A Story for Pascoe

Once there was a young wombat named Benson who lived in a warm, comfortable wombat hole with his mother and his two aunts, Lillibet and Moss.

One rainy, windy evening, Benson was snuggled under a blanket with his warmest socks on, reading a story about a princess and a gardener, when there was a knock at the door. When Benson’s mother opened it, a wet bedraggled pademelon tumbled inside.

“Pascoe!” Benson’s mother said. “What’s wrong?” She called Aunt Lillibet and Aunt Moss quickly. “It’s Pascoe,” she said. “I think she’s hurt her leg.”

Pascoe was a story-teller. Usually she travelled with her mob, gathering stories and telling them to people everywhere she went. Benson hadn’t seen her for a long time.

Aunt Lillibet brought a soft towel and they washed her and dried her gently and wrapped her in a blanket and put her to bed in Benson’s mother’s room.

“What’s wrong with Pascoe?” Benson asked his mother.

“Her leg is hurt – I think it’s broken,” his mother said. “She’s got a fever and she’s been out in the rain too long. She’s frozen through.”

Benson could see his mother was very worried. “Will she be okay?” he asked.

“I don’t know,” said his mother. “She’s very sick. We’ve given her some willow and camomile tea, and Aunt Lillibet has bandaged her leg with comfrey ointment, and now she needs to sleep. We’ll keep very quiet so we don’t disturb her.”

Benson kept as quiet as he could. He read quietly and he drew quietly and he cleaned his teeth very quietly before he went to bed.

The next day and the next day, Pascoe was still very sick. Benson was finding it hard to keep quiet so his mother sent him over to Zali’s place to be as noisy as he liked. When he got back, Pascoe was still in bed and still no better.

Benson’s mother was so worried that she sent for Nanna.

Nanna came with lavender and tea-tree oil for Pascoe’s leg, and eucalyptus ointment to rub on her chest, and some nourishing tomato and lentil soup for everyone. She went in to see Pascoe, but when she came out again, she was as worried as Benson’s mother.

“She doesn’t want to eat,” Nanna said. “She’s doing very poorly.” She considered for a while, then she said, “Benson, I think you should go and sit with Pascoe and keep her company.”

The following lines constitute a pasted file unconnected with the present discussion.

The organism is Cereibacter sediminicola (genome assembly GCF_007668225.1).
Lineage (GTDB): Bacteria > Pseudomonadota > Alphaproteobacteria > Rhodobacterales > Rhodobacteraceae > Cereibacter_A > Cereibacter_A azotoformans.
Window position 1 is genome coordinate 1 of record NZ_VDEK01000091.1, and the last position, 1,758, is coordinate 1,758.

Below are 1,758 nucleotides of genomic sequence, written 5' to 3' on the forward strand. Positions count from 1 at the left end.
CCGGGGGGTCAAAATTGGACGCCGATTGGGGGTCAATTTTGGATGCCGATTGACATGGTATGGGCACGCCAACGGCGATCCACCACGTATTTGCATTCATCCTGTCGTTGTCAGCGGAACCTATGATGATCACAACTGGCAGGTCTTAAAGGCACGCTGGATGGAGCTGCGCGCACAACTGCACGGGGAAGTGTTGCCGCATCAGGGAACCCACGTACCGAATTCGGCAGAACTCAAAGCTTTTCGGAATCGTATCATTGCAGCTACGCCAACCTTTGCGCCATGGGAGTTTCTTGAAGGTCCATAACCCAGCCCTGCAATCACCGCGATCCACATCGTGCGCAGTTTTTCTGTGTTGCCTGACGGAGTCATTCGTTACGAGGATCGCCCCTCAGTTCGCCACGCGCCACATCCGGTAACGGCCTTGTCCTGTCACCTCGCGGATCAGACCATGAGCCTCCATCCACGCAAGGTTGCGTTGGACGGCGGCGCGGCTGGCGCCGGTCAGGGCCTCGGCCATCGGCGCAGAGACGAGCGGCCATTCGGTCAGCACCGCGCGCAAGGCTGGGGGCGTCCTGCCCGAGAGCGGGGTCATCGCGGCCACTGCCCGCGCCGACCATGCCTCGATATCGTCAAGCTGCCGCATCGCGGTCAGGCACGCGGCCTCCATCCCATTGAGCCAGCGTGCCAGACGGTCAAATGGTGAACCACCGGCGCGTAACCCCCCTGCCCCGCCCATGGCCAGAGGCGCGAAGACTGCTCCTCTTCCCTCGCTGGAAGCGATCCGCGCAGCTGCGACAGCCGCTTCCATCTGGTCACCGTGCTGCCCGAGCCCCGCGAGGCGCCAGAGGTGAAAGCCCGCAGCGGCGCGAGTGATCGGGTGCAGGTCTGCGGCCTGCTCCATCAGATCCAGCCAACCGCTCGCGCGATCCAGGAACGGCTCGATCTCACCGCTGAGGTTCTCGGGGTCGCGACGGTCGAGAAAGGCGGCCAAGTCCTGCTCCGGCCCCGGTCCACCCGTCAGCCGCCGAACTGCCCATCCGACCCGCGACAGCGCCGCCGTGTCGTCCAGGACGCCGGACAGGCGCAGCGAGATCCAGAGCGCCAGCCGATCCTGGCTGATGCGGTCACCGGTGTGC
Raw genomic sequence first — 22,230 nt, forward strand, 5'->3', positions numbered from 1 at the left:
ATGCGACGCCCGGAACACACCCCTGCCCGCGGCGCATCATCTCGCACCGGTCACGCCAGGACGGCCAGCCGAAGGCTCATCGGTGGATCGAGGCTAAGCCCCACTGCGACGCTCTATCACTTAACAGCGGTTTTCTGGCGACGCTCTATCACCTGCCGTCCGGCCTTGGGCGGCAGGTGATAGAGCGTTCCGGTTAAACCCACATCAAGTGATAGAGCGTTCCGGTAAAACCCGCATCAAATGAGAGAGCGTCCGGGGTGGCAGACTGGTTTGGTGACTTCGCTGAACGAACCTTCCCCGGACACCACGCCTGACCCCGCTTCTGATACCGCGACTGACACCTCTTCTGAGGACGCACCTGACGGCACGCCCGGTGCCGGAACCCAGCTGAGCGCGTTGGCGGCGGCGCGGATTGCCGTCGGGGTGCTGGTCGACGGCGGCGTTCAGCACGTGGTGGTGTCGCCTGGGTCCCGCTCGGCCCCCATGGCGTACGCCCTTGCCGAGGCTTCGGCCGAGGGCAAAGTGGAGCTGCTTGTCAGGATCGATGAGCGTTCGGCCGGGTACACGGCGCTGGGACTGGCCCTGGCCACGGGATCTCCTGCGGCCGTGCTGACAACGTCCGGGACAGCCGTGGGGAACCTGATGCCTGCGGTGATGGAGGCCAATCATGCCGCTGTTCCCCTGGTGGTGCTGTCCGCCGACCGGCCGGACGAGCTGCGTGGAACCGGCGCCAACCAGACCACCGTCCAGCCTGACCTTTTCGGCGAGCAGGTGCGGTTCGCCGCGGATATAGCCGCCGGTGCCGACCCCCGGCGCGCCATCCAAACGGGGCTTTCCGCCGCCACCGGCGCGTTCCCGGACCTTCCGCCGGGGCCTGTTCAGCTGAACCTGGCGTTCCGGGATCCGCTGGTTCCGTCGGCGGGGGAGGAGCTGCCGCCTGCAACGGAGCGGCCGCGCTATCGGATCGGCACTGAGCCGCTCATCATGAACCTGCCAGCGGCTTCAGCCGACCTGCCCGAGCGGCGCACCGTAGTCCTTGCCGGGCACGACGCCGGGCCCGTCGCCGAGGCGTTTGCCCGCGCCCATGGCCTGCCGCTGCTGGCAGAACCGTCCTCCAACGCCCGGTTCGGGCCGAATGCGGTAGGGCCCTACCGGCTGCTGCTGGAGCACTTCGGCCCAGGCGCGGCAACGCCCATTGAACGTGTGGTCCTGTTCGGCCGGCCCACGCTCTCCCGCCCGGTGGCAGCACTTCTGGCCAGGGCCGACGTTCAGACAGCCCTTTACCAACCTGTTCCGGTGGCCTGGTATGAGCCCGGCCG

“And be very very quiet?” Benson asked.

“No, just talk to her quietly. It would be good if you could tell her a story,” Nanna said.

Benson said, “I can’t tell stories!”

“Read to her, then,” Nanna said.

Benson took his book in and sat beside Pascoe’s bed. She had her eyes closed, and he thought she must be asleep. Everything smelled like tea-tree and lavender oil.

He started reading. “Once in a country far away, a tree grew in a beautiful garden beside a palace. The king who lived in the palace used to visit the tree every day and eat one of the pears that grew on the tree, because they were the sweetest, most delicious pears in the whole kingdom.”

The more he read, the more he forgot where he was and his voice got louder and more excited. “Carlo began to climb the tree. The trunk of the tree was completely smooth and straight, with not a single branch. It took all of Carlo’s strength to climb it. He had passed halfway when he slipped and began to fall. Annabelinda screamed.”

In the bed, Pascoe stirred and sighed and opened her eyes.

Benson whispered, “Sorry, was I being too noisy?”

“No,” said Pascoe, “it’s good. Don’t stop.”

Benson kept reading to the very end where the princess puts on her beautiful white dress with blue ribbons and Carlo gives her the snowflower he had promised and she takes his hand. Benson closed the book.

Pascoe was looking better. She said, “Thank you, Benson.”

Benson said, “Are you a bit better?”

Pascoe said, “Yes, I think so.” Then she said, “It was a good story.”

Benson said, “What happened to you?”

Pascoe said, “Boys. With sticks and rocks.” She thought quietly for a minute, gathering her strength. “We were in a big clearing, not far from a big dam. There’s a new campsite with lots of tents and barbecues. Some boys came and threw rocks at us. The rest of the mob scattered, but they hit my leg and I couldn’t run fast, and then they started to hit me with sticks. But I managed to get away and I ran.

“Then it got dark and I rested for a bit, but my leg was hurting a lot. The next day it rained and rained and I got so cold I nearly couldn’t go on. But I knew your place was close so I kept going. Just a bit further, I kept saying to myself, just a bit further, and then I was here!” She smiled at Benson. “Now tell me the rest of the story!”

Benson said, “You knocked on the door and everyone looked after you and washed you and put all sorts of ointment on you and wrapped you in a blanket, but you didn’t get better so Nanna came and she brought some really good soup.” Benson started to feel hungry again just thinking about it. “She said I should tell you a story, but I can’t tell stories like you can, so I read you one instead.”

“Your Nanna is very wise,” Pascoe said.

“She makes extremely good soup,” Benson said.

“You know, I think I’m hungry after all,” Pascoe smiled. Benson went and got a big bowl of soup for her and one for himself. They sat eating soup together, and Pascoe told him stories about where she’d been since the last time he saw her, and Benson told her all about Aunt Moss’s kayaking lesson, and the landslide, and his mother’s cleaning rampage.

They talked and laughed and talked until Pascoe drifted off to sleep again, and Benson went to sleep right beside her, holding tightly onto his book.

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